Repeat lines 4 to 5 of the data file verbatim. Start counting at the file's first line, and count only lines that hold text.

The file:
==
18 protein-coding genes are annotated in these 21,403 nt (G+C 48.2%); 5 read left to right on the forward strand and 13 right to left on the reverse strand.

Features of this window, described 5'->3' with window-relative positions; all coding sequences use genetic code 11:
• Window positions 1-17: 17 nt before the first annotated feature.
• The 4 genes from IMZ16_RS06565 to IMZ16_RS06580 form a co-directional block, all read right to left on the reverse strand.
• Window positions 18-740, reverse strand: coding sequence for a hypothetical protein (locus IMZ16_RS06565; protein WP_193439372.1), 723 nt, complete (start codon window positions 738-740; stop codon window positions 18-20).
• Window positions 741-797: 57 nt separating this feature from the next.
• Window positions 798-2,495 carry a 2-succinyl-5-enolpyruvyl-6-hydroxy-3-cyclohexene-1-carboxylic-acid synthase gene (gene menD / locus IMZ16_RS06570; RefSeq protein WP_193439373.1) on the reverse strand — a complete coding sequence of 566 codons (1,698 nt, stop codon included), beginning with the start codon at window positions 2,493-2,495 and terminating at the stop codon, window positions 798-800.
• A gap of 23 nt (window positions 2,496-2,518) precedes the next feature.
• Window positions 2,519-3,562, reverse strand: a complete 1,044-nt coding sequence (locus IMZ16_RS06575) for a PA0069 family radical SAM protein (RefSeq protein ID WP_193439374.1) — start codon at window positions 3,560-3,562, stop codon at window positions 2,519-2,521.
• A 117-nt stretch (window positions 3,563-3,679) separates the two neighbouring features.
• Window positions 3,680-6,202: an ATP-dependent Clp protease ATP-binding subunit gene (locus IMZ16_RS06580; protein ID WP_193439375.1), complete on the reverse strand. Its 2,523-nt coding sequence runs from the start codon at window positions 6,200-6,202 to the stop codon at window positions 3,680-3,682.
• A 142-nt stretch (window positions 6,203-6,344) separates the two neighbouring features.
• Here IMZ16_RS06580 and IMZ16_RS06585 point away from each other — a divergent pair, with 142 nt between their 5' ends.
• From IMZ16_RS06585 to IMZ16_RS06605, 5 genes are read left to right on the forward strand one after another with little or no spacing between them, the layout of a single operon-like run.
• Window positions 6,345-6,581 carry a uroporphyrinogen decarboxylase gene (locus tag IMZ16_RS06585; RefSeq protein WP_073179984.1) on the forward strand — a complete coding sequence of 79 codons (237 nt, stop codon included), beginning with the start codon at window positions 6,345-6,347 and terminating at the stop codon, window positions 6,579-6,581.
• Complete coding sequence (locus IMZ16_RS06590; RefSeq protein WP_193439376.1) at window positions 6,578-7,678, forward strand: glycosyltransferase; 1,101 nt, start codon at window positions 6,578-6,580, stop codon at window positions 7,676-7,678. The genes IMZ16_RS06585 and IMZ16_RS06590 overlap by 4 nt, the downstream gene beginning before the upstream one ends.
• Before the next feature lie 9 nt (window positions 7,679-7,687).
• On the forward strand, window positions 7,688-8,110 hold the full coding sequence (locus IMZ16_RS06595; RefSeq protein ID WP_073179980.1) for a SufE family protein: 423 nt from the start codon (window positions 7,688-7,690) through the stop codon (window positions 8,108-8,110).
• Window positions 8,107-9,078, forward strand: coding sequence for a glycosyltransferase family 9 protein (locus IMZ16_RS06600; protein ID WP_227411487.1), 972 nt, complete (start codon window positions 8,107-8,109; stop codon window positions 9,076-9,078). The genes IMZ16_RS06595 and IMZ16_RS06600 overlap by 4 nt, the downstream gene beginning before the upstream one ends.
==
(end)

• The 4 genes from IMZ16_RS06565 to IMZ16_RS06580 form a co-directional block, all read right to left on the reverse strand.
• Window positions 18-740, reverse strand: coding sequence for a hypothetical protein (locus IMZ16_RS06565; protein WP_193439372.1), 723 nt, complete (start codon window positions 738-740; stop codon window positions 18-20).